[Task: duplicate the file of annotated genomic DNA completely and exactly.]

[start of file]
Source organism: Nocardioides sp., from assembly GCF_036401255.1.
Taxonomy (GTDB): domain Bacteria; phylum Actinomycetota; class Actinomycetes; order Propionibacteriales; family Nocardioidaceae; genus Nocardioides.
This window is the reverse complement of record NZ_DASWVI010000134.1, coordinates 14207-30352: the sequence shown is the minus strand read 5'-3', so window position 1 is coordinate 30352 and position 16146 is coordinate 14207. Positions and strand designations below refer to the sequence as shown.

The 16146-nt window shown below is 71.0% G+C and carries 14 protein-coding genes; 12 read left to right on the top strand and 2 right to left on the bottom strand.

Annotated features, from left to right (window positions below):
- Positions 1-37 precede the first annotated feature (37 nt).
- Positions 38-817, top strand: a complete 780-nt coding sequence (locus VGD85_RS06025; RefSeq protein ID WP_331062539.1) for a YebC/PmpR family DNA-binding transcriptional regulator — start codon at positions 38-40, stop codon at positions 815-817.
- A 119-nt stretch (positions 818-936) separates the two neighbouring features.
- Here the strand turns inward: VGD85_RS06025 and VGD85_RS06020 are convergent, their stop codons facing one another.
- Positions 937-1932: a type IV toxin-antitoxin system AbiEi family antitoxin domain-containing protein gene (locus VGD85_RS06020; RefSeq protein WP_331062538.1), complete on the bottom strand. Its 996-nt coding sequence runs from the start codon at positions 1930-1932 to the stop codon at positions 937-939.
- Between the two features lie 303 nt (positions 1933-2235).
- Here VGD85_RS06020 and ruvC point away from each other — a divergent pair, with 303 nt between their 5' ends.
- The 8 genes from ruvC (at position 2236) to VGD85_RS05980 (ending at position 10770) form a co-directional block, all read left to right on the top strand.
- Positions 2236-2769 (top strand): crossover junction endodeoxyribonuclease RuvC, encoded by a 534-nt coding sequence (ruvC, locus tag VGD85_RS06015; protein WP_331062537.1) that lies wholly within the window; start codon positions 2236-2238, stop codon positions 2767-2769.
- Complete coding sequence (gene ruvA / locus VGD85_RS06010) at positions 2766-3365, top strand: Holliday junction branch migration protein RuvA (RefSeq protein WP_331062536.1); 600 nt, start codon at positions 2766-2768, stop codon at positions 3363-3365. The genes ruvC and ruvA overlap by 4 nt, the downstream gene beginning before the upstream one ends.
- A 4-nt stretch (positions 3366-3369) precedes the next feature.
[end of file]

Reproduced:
Source organism: Nocardioides sp., from assembly GCF_036401255.1.
Taxonomy (GTDB): domain Bacteria; phylum Actinomycetota; class Actinomycetes; order Propionibacteriales; family Nocardioidaceae; genus Nocardioides.
This window is the reverse complement of record NZ_DASWVI010000134.1, coordinates 14207-30352: the sequence shown is the minus strand read 5'-3', so window position 1 is coordinate 30352 and position 16146 is coordinate 14207. Positions and strand designations below refer to the sequence as shown.

The 16146-nt window shown below is 71.0% G+C and carries 14 protein-coding genes; 12 read left to right on the top strand and 2 right to left on the bottom strand.

Annotated features, from left to right (window positions below):
- Positions 1-37 precede the first annotated feature (37 nt).
- Positions 38-817, top strand: a complete 780-nt coding sequence (locus VGD85_RS06025; RefSeq protein ID WP_331062539.1) for a YebC/PmpR family DNA-binding transcriptional regulator — start codon at positions 38-40, stop codon at positions 815-817.
- A 119-nt stretch (positions 818-936) separates the two neighbouring features.
- Here the strand turns inward: VGD85_RS06025 and VGD85_RS06020 are convergent, their stop codons facing one another.
- Positions 937-1932: a type IV toxin-antitoxin system AbiEi family antitoxin domain-containing protein gene (locus VGD85_RS06020; RefSeq protein WP_331062538.1), complete on the bottom strand. Its 996-nt coding sequence runs from the start codon at positions 1930-1932 to the stop codon at positions 937-939.
- Between the two features lie 303 nt (positions 1933-2235).
- Here VGD85_RS06020 and ruvC point away from each other — a divergent pair, with 303 nt between their 5' ends.
- The 8 genes from ruvC (at position 2236) to VGD85_RS05980 (ending at position 10770) form a co-directional block, all read left to right on the top strand.
- Positions 2236-2769 (top strand): crossover junction endodeoxyribonuclease RuvC, encoded by a 534-nt coding sequence (ruvC, locus tag VGD85_RS06015; protein WP_331062537.1) that lies wholly within the window; start codon positions 2236-2238, stop codon positions 2767-2769.
- Complete coding sequence (gene ruvA / locus VGD85_RS06010) at positions 2766-3365, top strand: Holliday junction branch migration protein RuvA (RefSeq protein WP_331062536.1); 600 nt, start codon at positions 2766-2768, stop codon at positions 3363-3365. The genes ruvC and ruvA overlap by 4 nt, the downstream gene beginning before the upstream one ends.
- A 4-nt stretch (positions 3366-3369) precedes the next feature.